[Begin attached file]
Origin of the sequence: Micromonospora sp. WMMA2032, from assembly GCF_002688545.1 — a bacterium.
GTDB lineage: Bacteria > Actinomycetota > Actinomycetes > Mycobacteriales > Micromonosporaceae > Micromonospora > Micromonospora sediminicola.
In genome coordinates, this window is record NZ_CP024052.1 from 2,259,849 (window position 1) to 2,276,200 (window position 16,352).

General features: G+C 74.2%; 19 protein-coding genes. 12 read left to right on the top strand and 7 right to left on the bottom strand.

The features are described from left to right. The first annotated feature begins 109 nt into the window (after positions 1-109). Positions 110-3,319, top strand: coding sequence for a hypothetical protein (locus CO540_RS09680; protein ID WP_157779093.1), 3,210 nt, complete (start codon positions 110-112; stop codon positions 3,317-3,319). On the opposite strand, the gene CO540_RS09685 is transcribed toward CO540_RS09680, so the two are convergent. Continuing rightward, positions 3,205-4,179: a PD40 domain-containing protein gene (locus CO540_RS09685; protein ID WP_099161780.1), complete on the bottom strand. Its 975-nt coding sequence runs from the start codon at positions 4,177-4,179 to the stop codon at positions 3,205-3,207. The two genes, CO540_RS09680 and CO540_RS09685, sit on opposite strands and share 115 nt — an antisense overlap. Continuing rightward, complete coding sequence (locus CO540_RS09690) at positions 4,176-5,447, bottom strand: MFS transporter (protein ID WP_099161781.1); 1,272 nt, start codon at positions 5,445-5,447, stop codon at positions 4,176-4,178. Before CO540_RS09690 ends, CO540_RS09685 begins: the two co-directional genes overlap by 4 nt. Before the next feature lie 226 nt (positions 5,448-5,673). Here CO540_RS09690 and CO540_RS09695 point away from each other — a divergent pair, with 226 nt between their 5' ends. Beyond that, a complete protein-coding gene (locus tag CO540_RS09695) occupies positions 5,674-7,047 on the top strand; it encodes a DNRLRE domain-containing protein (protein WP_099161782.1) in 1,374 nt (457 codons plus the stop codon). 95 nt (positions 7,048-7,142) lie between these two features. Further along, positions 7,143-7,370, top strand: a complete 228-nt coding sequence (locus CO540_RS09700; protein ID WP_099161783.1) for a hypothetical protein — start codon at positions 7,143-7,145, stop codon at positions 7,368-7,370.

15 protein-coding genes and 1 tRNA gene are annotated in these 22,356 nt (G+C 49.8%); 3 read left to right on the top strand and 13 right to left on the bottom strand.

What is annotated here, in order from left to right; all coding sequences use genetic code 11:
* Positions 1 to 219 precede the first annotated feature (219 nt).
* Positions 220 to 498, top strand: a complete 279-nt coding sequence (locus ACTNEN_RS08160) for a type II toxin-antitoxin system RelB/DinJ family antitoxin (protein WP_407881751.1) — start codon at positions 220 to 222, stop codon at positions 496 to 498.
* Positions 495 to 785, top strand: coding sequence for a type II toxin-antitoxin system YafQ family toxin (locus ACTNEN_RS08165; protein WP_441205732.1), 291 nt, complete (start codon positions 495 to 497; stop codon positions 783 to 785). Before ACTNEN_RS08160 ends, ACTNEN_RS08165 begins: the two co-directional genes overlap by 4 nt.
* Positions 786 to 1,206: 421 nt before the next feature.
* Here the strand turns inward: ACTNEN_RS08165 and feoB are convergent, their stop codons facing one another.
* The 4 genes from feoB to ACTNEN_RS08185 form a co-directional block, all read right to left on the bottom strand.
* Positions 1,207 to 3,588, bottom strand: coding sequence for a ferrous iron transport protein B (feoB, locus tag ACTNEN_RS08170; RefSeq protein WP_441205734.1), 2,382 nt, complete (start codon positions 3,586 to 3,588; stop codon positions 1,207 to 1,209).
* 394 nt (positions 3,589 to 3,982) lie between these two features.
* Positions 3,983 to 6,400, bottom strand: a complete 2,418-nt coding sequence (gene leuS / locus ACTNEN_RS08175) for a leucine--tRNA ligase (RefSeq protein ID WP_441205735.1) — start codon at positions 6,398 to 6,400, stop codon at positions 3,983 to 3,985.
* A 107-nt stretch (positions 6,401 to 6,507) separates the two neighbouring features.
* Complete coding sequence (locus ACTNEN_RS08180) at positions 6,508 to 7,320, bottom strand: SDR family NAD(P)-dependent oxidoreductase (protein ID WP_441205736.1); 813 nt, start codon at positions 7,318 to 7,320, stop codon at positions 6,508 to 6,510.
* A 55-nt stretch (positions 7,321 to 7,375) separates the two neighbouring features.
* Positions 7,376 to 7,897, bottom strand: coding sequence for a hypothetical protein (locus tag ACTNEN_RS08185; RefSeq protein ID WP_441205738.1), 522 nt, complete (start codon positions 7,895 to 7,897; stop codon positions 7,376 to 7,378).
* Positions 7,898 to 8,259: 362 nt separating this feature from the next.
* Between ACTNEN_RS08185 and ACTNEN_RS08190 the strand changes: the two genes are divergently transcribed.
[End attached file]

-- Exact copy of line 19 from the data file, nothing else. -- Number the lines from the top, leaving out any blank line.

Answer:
* A 55-nt stretch (positions 7,321 to 7,375) separates the two neighbouring features.